South America Living

Country Profile for Uruguay

Sunset at La Barra - Maldonado

Take 68,000 square miles (176,000 square kilometers) of the South American Continent between Brazil and Argentina, add 200 miles of beaches plus sand dunes then envision three-quarters of the total as grasslands with various types of livestock grazing and you have a topical overlay of Uruguay – the second smallest country in South America.

Set foot in the country for a day or more and you get a sneak preview of the bigger picture; a beautiful country with hard-working, down-to-earth people living life as they see fit whether it be in the larger cities (Montevideo, Salto, Paysandú), inland rural areas or coastal havens on the Atlantic ocean and Rio de la Plata (River of Silver in English).       Uruguay Fast Facts & Figures

General Background

The majority of the population (approximately 80%) live in urban areas yet Uruguay also has an active farming community with cattle and sheep ranching a way of life in rural areas. Crops produced on farms in Uruguay include: rice, wheat, barley, corn, sorghum, sunflower seeds, oats, apples, and peaches. These crops account for approximately 40% of the country´s GDP (gross domestic product) with the remaining 60% from animal husbandry and automobile parts.

Cabo Polonio, Rocha Department, Uruguay.

Uruguay borders Argentina to the west, Brazil to the north and northeast and the Atlantic Ocean to the southeast. The Rio de la Plata is an estuary (or river depending on the source) that fronts Montevideo and other cities and towns on the western coast such as Colonia del Sacramento and extends into the Atlantic Ocean.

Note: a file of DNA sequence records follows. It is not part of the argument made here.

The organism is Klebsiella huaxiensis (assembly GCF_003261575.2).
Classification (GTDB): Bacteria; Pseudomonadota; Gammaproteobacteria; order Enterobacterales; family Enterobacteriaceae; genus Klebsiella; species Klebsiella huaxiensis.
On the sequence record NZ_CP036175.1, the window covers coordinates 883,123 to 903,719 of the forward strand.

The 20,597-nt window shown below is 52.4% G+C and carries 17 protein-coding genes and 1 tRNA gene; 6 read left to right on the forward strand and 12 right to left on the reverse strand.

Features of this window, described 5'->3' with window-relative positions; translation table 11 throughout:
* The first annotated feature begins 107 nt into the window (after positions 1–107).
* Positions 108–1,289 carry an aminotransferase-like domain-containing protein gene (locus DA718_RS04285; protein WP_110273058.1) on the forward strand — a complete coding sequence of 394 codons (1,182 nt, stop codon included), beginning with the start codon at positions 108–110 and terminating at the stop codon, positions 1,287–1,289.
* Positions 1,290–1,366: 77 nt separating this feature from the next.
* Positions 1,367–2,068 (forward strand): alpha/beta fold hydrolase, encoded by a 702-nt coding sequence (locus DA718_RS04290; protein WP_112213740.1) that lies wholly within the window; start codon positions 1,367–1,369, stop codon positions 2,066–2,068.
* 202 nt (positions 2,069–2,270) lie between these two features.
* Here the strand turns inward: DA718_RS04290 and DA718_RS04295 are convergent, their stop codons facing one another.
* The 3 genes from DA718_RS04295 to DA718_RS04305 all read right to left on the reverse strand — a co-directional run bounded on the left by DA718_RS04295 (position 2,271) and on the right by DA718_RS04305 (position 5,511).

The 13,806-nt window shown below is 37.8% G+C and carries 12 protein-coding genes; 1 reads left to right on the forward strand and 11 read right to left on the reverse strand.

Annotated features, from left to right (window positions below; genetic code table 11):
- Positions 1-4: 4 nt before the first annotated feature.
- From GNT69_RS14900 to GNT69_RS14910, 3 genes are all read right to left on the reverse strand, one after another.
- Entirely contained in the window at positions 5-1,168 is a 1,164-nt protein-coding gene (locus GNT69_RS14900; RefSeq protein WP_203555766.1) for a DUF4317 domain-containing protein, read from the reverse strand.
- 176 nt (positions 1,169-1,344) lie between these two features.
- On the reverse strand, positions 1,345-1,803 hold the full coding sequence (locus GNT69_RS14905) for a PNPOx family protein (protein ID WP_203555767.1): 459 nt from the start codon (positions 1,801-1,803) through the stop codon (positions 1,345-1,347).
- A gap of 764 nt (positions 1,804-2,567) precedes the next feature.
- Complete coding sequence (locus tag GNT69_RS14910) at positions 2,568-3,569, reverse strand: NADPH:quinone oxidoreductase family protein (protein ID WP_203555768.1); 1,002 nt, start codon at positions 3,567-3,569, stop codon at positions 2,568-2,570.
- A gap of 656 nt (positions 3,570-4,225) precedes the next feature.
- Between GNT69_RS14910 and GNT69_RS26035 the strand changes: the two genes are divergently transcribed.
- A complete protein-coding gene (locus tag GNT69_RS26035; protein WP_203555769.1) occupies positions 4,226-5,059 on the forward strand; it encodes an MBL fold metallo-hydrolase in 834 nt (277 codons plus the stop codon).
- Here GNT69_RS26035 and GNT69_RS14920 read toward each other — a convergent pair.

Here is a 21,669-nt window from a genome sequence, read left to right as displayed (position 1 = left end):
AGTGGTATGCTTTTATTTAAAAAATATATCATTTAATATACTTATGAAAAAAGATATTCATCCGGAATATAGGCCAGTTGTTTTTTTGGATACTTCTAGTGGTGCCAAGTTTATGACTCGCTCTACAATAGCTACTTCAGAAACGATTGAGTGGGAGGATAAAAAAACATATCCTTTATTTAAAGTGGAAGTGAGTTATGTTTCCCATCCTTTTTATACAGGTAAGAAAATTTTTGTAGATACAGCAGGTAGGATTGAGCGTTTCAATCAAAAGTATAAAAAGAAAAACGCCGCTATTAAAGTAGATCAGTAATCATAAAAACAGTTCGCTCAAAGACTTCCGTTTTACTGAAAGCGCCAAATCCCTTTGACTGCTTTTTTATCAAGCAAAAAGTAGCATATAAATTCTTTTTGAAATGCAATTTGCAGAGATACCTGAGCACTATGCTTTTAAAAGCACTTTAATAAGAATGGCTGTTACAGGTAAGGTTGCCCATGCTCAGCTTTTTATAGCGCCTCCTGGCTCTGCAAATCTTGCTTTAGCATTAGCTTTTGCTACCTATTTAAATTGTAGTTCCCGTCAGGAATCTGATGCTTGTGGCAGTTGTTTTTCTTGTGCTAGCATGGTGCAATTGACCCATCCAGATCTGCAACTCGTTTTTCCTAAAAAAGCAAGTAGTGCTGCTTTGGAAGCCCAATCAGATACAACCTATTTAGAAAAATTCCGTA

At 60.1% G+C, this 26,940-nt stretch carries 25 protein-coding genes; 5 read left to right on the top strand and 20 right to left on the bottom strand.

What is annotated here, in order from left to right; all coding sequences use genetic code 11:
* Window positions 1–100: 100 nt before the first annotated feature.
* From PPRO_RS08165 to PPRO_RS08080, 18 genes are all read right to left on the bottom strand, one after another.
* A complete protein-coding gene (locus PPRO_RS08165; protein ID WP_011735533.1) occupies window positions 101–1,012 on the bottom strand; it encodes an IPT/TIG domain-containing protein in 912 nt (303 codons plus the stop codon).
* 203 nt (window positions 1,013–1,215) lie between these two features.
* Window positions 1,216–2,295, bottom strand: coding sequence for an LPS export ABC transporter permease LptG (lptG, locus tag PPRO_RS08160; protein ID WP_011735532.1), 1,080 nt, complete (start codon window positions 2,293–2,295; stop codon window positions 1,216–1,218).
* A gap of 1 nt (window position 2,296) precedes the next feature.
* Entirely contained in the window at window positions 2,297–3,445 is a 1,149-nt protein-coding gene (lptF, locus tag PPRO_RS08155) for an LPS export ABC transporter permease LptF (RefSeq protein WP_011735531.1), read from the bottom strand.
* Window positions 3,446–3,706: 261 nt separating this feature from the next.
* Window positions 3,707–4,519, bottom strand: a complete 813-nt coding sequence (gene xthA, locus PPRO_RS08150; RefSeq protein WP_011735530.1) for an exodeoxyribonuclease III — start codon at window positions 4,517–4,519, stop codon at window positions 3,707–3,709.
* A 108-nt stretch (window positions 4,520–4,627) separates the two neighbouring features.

The climate of Uruguay is mild with no snowfall or distinct rainy season
but winters can be chilly and summers uncomfortably hot, depending on your location in the country. Atlantic coast windstorms during the winter months June and July can blow gusts up to 60 miles per hour – also referred to as ‘Pamperos’ – that originate in the Argentine pampas and blow northward passing through Uruguay.

During the summer months January and February temperatures usually range from 25 to 35 degree C (77 – 95 F) but can be higher with oppressively high humidity, especially inland.

Government & Politics

Uruguay is governed by a presidential representative democratic republic. The president-elect is both the head of state and the head of government and serves a five-year term. The vice president is elected on the same ticket.

Legislative Palace in Montevideo

For the second consecutive time, a member of the Left-wing Frente Amplio (Broad Front in English) coalition won the presidency – Jose Mujica (elected March, 2010). The first was Tabaré Vázquez in 2004. The Broad Front coalition is comprised of socialists, former Tupamaros, communists, social democrats, Christian Democrats and others.

The Uruguayan Constitution allows citizens the right to protest, repeal laws and ammend the constitution. In the last 15 years public referendums have successfully accomplished the following: defend pensioner´s incomes and stop privatization of public utilities companies. Twice, referendums to allow prosecution of members of the military who violated human rights during the military regime (1973–1985) have failed.

Note: Scroll to comments section below for more informaton.

Want to know about media in Uruguay? Read: Living in Uruguay – Newspapers, Internet, Radio & T.V..

Planning a trip to Uruguay? Click here to view Tourist Hot Spots in Uruguay.

Planning to relocate to Uruguay? Interested in Buying Real Estate? Get your FREE online Living in Uruguay Guide.

Archive of Articles on Uruguay

Have questions? Ask in the comments box below or send an email directly to: editor (@) southamericaliving.com.




Logo Header Menu